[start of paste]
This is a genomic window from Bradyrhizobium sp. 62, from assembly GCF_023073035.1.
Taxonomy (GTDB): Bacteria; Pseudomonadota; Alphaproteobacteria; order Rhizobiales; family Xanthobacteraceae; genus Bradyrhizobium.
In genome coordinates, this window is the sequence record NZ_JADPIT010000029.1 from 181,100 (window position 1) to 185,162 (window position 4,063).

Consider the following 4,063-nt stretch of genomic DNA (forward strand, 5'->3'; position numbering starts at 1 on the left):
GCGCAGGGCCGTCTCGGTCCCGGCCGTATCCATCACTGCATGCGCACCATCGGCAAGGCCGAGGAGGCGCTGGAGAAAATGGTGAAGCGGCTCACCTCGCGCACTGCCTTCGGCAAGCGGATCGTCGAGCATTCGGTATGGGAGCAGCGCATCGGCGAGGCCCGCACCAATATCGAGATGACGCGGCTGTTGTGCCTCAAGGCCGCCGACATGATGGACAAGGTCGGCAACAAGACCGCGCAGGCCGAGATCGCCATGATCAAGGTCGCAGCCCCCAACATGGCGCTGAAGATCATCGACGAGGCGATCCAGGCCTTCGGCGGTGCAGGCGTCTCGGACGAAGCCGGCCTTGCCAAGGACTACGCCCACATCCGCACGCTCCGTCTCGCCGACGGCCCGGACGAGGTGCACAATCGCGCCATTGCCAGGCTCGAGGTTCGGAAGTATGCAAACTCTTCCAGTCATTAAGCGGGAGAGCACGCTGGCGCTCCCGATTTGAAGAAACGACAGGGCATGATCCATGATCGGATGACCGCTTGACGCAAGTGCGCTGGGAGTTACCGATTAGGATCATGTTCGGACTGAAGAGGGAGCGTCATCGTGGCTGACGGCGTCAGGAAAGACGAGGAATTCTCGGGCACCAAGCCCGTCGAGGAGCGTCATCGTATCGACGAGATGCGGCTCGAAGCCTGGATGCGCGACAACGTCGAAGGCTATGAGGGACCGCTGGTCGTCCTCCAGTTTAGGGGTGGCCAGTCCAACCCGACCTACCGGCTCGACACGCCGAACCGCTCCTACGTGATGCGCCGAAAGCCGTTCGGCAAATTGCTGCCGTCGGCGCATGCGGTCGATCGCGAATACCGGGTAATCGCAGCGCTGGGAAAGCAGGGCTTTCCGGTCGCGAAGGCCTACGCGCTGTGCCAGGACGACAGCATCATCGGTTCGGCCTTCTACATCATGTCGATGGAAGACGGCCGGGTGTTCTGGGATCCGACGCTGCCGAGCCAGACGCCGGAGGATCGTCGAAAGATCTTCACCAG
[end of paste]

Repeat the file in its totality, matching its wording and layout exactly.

This is a genomic window from Bradyrhizobium sp. 62, from assembly GCF_023073035.1.
Taxonomy (GTDB): Bacteria; Pseudomonadota; Alphaproteobacteria; order Rhizobiales; family Xanthobacteraceae; genus Bradyrhizobium.
In genome coordinates, this window is the sequence record NZ_JADPIT010000029.1 from 181,100 (window position 1) to 185,162 (window position 4,063).

Consider the following 4,063-nt stretch of genomic DNA (forward strand, 5'->3'; position numbering starts at 1 on the left):
GCGCAGGGCCGTCTCGGTCCCGGCCGTATCCATCACTGCATGCGCACCATCGGCAAGGCCGAGGAGGCGCTGGAGAAAATGGTGAAGCGGCTCACCTCGCGCACTGCCTTCGGCAAGCGGATCGTCGAGCATTCGGTATGGGAGCAGCGCATCGGCGAGGCCCGCACCAATATCGAGATGACGCGGCTGTTGTGCCTCAAGGCCGCCGACATGATGGACAAGGTCGGCAACAAGACCGCGCAGGCCGAGATCGCCATGATCAAGGTCGCAGCCCCCAACATGGCGCTGAAGATCATCGACGAGGCGATCCAGGCCTTCGGCGGTGCAGGCGTCTCGGACGAAGCCGGCCTTGCCAAGGACTACGCCCACATCCGCACGCTCCGTCTCGCCGACGGCCCGGACGAGGTGCACAATCGCGCCATTGCCAGGCTCGAGGTTCGGAAGTATGCAAACTCTTCCAGTCATTAAGCGGGAGAGCACGCTGGCGCTCCCGATTTGAAGAAACGACAGGGCATGATCCATGATCGGATGACCGCTTGACGCAAGTGCGCTGGGAGTTACCGATTAGGATCATGTTCGGACTGAAGAGGGAGCGTCATCGTGGCTGACGGCGTCAGGAAAGACGAGGAATTCTCGGGCACCAAGCCCGTCGAGGAGCGTCATCGTATCGACGAGATGCGGCTCGAAGCCTGGATGCGCGACAACGTCGAAGGCTATGAGGGACCGCTGGTCGTCCTCCAGTTTAGGGGTGGCCAGTCCAACCCGACCTACCGGCTCGACACGCCGAACCGCTCCTACGTGATGCGCCGAAAGCCGTTCGGCAAATTGCTGCCGTCGGCGCATGCGGTCGATCGCGAATACCGGGTAATCGCAGCGCTGGGAAAGCAGGGCTTTCCGGTCGCGAAGGCCTACGCGCTGTGCCAGGACGACAGCATCATCGGTTCGGCCTTCTACATCATGTCGATGGAAGACGGCCGGGTGTTCTGGGATCCGACGCTGCCGAGCCAGACGCCGGAGGATCGTCGAAAGATCTTCACCAG